Penelope wrote: “I have a resistance to being quizzed. Like yesterday I told my husband that I would be getting a check for $1500. Today he saw online a deposit for $310 dollars. That’s because the first day the bank puts part of the check in my account, then deposits the rest the next day—something about not depositing the full amount until it is verified that the check is fully backed by the bank of the person writing the check. But then he says, ‘I thought you said your check was going to be 1500, but it’s only 310.’ Sure, he has a right to know all about our finances, but his tone was skeptical. I felt like he didn’t believe me, even though I have never, ever hidden money from him. I felt defensive. I felt like I was being interrogated. This happens a lot, and I don’t know what to do.”
Often we feel interrogated because we ARE being interrogated.
All our lives people—mostly parents and other people in authority—have interrogated us. Of course they didn’t realize they were doing it. They were simply doing what had been done with them. People ask us, for example:
“Why are you doing that?”
“But you said . . .”
“Who was that on the phone?”
“Where are you going?”
“How come you’re not . . .”
When people ask questions or make comments like these, they’re not usually gathering information. They’re accusing us, criticizing us, and telling us that we’re wrong. When we were children, there was nothing we could do about this. We had to endure the grilling and the attacking.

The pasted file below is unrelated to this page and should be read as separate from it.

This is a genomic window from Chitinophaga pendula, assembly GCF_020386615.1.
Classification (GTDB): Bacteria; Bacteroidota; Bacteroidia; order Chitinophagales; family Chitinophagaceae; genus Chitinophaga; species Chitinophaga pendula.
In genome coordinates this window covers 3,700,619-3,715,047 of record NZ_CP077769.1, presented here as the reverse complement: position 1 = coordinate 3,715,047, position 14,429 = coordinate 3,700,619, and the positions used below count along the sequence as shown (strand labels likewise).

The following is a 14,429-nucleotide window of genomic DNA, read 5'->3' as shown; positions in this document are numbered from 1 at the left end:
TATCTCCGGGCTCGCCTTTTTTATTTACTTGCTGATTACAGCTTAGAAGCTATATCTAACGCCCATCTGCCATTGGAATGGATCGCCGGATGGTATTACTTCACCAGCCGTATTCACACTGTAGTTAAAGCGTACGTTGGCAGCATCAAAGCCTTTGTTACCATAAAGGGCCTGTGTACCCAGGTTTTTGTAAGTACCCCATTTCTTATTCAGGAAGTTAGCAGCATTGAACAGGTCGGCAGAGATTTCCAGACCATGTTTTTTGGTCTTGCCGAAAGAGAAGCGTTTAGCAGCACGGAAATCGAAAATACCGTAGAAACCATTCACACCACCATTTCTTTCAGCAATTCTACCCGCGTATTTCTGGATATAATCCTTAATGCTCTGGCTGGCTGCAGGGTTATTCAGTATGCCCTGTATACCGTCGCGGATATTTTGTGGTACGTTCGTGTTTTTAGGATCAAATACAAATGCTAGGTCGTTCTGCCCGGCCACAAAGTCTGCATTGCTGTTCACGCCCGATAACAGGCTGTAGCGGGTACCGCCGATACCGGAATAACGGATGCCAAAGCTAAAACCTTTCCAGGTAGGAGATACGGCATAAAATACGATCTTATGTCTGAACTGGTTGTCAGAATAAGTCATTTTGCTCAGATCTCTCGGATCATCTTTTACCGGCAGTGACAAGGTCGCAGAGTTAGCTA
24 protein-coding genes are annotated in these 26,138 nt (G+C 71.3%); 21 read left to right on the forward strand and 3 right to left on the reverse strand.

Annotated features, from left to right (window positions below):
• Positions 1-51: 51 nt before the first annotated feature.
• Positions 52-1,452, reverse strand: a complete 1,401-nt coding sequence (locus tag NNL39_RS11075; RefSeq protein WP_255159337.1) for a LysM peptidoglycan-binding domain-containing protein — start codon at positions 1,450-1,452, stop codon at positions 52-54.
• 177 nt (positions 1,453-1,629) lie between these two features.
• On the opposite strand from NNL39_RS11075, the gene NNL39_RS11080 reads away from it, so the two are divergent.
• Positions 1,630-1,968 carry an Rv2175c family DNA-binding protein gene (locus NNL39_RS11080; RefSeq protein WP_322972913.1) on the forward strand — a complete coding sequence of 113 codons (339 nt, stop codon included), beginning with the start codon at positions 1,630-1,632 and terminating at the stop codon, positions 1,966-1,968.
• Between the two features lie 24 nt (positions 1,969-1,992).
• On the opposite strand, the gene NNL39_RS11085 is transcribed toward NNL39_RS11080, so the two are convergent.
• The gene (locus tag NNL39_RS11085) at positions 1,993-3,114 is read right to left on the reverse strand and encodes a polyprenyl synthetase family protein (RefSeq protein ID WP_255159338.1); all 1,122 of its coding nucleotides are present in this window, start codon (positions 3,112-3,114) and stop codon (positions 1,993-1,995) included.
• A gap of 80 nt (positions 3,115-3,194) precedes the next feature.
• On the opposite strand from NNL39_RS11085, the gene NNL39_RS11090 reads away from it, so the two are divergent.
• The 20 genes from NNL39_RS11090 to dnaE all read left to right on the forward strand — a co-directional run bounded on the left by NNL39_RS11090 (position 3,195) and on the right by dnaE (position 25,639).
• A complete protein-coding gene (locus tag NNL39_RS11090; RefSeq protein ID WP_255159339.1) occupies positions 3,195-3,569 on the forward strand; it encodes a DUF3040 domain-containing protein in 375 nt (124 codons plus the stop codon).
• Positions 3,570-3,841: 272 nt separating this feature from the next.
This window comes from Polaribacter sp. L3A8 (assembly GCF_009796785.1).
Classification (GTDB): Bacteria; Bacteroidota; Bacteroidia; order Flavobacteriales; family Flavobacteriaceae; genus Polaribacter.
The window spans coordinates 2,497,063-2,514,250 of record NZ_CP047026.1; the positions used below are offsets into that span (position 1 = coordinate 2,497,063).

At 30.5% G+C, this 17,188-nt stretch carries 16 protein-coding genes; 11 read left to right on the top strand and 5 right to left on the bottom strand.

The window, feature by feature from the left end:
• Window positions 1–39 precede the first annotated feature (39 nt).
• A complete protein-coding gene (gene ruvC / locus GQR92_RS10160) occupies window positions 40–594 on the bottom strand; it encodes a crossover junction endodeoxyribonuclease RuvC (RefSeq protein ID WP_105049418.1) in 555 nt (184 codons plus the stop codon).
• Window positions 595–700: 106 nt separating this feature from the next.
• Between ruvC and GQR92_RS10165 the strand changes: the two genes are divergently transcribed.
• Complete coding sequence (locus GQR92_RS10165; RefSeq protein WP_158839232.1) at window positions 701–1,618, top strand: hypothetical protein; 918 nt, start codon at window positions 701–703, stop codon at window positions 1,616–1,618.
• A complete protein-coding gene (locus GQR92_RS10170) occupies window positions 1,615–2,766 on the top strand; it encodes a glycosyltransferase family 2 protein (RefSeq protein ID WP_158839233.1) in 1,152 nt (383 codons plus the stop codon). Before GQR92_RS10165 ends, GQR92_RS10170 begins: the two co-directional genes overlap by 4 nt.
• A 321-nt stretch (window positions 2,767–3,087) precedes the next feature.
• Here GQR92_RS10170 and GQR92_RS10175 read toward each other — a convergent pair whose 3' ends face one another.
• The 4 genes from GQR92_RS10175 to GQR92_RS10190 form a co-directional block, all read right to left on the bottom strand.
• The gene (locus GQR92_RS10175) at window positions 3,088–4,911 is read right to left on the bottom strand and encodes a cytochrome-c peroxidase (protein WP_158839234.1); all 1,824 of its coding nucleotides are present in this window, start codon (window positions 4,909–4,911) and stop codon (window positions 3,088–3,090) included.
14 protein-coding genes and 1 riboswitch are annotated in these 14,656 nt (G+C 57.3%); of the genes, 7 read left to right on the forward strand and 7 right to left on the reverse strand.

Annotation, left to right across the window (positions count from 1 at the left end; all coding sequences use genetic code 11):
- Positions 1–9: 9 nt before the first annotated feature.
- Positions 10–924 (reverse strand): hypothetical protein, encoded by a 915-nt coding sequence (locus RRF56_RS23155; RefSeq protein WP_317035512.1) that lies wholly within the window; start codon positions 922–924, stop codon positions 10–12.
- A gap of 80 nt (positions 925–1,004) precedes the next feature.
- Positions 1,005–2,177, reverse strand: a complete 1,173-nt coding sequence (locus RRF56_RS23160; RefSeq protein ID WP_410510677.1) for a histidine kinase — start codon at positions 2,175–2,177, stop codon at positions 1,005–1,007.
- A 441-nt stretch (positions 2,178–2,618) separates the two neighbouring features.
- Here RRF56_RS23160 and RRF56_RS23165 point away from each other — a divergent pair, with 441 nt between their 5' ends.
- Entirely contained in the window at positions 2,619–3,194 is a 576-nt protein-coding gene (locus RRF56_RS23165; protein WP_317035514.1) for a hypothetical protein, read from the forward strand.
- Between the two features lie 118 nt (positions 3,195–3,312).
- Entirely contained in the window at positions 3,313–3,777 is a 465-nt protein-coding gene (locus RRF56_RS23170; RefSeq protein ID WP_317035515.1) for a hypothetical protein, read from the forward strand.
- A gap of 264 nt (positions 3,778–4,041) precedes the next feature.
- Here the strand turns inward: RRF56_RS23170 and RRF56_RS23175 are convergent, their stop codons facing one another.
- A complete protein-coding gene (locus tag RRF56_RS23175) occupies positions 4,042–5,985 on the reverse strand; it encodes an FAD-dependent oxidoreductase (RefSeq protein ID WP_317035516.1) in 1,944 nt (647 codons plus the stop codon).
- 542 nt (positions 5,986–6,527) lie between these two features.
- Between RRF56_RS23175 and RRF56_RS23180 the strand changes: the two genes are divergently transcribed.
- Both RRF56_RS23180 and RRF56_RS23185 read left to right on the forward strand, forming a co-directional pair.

But we’re no longer children. Just because people are interrogating us does not mean we have to answer. People are often nosy and intrusive and controlling. It makes them feel safer and more powerful—illusions, of course.
So what can we do? With a spouse, for example, you could tell them beforehand that when they ask questions like that—as almost everyone does, not just them—you feel judged and micro-managed. They will almost certainly deny this, of course, but you can say that these are YOUR feelings, not theirs. If the questions continue, many choices are available to you, depending on the person and on the question or comment they make. You could:
Just look at the other person blankly, with no verbal response, which communicates a lot (Donna does this if I intrude thoughtlessly into something she's doing).
Say, "Don't worry about it." (to “Why are you doing that?” for example, or “How come . . .?”)
Say, "I've got this."
Pat him or her on the hand and turn back to what you were doing.
Each circumstance is different. Your response to a spouse would likely be different from what you would say to a friend. And in most cases you’re actually obligated to answer a supervisor at work. The real point is that when we’re interrogated, we have more choices than we usually realize, and we are happier when we don’t feel trapped.
Find genuine happiness now and forever.
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